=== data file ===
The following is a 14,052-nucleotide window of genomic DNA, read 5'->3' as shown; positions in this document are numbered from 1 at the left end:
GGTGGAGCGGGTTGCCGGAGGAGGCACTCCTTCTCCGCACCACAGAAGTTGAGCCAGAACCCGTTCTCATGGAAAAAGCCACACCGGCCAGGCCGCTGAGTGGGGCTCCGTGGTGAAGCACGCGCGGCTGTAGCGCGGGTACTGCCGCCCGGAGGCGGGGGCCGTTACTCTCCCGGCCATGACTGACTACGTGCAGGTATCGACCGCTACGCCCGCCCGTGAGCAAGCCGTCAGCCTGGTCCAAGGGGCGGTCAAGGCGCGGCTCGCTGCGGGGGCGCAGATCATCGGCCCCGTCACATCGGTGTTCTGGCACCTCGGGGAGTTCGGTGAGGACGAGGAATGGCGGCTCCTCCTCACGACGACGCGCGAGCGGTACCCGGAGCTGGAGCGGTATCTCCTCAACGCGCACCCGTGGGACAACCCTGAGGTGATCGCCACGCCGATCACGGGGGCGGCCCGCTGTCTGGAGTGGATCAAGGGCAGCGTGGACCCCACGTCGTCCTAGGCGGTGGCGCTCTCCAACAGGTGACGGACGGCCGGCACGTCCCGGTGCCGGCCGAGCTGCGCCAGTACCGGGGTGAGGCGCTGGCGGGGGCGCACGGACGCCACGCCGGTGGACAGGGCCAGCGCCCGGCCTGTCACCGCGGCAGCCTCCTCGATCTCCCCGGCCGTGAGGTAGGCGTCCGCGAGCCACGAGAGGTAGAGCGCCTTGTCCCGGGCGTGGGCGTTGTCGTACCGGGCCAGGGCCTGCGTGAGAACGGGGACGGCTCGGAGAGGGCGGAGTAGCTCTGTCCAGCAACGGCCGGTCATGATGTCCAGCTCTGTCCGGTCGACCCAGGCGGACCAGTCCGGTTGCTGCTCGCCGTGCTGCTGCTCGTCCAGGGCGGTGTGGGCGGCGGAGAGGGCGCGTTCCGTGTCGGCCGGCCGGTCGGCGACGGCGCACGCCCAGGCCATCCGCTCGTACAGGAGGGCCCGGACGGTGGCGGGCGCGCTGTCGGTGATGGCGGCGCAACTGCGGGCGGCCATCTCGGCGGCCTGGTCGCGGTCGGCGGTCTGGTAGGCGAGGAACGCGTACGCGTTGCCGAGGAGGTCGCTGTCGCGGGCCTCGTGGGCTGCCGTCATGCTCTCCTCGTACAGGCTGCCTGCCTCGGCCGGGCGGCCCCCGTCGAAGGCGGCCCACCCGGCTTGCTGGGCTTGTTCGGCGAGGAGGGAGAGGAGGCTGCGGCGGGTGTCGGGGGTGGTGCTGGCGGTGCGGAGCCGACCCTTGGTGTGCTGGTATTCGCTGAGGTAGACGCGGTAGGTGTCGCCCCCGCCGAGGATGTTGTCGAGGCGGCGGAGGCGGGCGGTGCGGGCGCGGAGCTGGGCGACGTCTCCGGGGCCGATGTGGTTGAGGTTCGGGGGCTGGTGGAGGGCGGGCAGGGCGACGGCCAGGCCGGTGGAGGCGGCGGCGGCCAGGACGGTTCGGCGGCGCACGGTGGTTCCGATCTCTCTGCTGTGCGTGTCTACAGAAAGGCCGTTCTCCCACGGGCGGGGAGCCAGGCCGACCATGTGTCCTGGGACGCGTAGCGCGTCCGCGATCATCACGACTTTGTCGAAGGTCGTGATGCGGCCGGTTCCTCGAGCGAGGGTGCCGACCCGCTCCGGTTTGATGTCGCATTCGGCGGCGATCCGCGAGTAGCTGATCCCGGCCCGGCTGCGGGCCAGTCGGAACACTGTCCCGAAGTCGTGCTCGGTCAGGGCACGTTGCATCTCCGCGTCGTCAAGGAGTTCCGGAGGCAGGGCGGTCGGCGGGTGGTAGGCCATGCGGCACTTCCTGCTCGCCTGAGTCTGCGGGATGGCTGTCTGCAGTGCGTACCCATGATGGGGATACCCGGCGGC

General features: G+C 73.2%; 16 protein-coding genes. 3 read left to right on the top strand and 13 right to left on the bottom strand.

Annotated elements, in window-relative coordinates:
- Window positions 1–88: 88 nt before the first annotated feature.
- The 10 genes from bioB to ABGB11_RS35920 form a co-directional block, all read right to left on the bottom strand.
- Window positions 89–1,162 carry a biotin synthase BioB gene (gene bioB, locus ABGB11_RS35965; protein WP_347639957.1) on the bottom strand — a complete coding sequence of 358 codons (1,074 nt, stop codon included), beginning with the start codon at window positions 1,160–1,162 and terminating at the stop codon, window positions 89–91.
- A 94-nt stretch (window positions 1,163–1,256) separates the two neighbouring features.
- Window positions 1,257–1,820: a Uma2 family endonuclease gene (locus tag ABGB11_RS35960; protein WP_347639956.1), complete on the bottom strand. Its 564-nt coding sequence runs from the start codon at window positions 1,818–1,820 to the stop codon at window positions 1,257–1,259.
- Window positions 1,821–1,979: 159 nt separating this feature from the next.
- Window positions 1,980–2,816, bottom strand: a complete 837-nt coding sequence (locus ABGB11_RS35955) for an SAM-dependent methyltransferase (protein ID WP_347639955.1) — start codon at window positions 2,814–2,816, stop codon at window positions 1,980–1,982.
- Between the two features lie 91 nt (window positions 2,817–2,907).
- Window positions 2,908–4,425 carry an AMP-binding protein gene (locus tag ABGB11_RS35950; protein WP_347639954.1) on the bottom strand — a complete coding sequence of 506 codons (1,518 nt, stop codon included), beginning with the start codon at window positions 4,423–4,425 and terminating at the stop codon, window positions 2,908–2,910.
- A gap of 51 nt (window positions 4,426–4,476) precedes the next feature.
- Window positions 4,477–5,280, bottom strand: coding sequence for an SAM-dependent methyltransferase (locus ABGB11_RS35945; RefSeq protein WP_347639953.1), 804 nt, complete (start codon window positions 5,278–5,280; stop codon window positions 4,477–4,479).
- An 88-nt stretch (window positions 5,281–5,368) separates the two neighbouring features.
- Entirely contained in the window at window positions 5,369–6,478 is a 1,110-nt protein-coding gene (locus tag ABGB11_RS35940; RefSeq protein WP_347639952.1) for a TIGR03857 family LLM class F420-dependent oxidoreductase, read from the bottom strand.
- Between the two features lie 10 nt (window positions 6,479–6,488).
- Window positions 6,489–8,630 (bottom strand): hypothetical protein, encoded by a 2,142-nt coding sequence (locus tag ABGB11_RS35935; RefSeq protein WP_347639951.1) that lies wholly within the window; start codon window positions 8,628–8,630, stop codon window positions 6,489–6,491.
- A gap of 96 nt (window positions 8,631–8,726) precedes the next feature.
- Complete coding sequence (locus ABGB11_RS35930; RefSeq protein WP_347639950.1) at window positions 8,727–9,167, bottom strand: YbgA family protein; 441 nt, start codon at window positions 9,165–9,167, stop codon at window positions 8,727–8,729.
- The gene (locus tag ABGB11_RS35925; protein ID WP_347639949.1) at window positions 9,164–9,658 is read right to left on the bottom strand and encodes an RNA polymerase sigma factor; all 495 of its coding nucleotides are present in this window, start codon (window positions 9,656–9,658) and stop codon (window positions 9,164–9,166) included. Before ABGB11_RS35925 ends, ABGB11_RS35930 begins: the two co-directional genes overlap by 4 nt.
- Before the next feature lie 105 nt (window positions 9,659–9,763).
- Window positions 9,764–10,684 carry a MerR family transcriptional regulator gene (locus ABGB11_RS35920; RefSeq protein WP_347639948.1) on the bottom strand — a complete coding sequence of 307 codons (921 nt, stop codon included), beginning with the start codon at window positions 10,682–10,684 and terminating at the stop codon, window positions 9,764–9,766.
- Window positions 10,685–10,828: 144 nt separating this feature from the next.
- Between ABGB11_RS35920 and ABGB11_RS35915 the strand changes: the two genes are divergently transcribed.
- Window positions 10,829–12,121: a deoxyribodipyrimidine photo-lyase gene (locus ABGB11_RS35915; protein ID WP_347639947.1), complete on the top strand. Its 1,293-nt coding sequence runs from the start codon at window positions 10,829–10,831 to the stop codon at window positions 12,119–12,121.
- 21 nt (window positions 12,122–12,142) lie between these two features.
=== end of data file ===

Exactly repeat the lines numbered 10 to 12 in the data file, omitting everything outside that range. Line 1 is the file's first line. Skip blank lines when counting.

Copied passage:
- Window positions 1,821–1,979: 159 nt separating this feature from the next.
- Window positions 1,980–2,816, bottom strand: a complete 837-nt coding sequence (locus ABGB11_RS35955) for an SAM-dependent methyltransferase (protein ID WP_347639955.1) — start codon at window positions 2,814–2,816, stop codon at window positions 1,980–1,982.
- Between the two features lie 91 nt (window positions 2,817–2,907).